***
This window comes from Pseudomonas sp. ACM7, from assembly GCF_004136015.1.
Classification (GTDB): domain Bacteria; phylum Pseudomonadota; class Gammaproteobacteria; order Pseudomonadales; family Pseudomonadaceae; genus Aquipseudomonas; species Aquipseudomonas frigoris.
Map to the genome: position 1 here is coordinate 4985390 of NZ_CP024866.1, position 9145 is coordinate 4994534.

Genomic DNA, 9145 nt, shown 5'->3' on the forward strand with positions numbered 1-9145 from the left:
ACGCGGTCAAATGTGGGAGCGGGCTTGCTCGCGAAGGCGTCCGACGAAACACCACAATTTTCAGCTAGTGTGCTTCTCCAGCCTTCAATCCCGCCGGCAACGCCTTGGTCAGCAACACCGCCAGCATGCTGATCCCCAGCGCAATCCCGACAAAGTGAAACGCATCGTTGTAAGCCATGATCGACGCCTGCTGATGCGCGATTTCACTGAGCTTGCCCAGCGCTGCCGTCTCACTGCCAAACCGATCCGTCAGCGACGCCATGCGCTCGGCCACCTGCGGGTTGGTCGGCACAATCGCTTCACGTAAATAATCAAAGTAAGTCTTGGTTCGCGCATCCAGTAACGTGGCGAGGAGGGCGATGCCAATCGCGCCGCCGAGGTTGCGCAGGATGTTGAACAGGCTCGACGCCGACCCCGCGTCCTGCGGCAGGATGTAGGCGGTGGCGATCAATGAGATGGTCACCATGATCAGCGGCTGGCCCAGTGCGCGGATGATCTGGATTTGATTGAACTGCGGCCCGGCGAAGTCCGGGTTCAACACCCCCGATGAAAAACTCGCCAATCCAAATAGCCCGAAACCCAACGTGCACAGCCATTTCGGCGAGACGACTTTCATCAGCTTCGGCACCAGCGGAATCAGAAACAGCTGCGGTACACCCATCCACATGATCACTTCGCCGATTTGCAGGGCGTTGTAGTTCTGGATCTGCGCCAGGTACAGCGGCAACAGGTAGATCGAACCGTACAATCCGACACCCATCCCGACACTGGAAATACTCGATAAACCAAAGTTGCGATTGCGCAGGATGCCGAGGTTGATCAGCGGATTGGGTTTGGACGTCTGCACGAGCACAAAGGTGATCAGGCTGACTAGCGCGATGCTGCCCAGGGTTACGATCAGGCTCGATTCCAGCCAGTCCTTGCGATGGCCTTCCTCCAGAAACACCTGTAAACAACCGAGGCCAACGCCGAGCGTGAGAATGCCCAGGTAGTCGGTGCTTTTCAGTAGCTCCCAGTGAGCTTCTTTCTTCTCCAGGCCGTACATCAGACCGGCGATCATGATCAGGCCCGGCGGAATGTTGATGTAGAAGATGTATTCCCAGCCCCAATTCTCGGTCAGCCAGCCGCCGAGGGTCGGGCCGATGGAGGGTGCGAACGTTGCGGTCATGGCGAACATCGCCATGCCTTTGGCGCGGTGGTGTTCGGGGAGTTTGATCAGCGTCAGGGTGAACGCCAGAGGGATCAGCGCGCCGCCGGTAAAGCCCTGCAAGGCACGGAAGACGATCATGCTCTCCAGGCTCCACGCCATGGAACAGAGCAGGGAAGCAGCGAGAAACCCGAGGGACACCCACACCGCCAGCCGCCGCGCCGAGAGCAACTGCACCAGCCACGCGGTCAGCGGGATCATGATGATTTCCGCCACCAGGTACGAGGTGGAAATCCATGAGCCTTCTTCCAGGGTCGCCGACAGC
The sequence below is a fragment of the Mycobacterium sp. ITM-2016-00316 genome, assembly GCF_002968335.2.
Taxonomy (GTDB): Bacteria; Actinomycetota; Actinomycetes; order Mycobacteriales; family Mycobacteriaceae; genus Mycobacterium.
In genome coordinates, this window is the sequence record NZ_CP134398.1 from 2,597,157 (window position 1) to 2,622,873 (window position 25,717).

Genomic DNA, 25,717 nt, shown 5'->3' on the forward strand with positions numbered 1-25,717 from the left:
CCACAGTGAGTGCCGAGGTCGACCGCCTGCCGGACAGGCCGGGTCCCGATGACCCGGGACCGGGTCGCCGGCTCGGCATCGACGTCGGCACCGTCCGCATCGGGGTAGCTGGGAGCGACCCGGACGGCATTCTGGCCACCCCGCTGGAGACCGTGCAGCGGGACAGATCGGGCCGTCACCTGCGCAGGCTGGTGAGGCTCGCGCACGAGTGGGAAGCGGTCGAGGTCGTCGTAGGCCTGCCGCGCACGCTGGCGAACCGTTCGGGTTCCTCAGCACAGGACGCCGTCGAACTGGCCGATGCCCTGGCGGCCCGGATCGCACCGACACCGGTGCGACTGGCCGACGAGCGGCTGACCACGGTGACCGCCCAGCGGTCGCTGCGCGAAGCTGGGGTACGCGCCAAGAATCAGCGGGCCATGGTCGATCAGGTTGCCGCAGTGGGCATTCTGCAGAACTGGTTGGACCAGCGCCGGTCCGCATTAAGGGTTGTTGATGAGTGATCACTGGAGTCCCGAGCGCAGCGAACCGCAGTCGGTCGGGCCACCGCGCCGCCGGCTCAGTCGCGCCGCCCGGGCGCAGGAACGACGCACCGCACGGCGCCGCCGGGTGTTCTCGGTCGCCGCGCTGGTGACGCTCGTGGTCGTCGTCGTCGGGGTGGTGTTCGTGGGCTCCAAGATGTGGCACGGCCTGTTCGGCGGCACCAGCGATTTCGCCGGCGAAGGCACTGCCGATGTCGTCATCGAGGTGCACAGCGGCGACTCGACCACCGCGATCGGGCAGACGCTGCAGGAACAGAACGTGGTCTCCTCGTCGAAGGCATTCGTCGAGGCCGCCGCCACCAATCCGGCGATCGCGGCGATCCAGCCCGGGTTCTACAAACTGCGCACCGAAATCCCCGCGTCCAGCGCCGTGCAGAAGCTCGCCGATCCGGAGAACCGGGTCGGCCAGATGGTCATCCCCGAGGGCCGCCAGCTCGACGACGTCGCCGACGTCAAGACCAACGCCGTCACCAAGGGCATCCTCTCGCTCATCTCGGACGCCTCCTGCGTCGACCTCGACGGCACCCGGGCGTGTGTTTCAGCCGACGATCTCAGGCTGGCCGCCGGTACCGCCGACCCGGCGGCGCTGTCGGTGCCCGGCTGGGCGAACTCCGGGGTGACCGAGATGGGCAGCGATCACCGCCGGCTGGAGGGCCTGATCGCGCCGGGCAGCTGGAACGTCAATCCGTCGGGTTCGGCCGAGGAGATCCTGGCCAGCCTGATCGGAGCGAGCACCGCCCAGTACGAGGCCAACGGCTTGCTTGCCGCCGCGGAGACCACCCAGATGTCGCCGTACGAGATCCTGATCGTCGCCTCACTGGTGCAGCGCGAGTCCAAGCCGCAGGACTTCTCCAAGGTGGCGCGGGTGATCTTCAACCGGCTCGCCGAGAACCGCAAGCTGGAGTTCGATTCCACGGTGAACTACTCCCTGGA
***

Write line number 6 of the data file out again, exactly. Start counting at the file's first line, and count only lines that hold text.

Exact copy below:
The sequence below is a fragment of the Mycobacterium sp. ITM-2016-00316 genome, assembly GCF_002968335.2.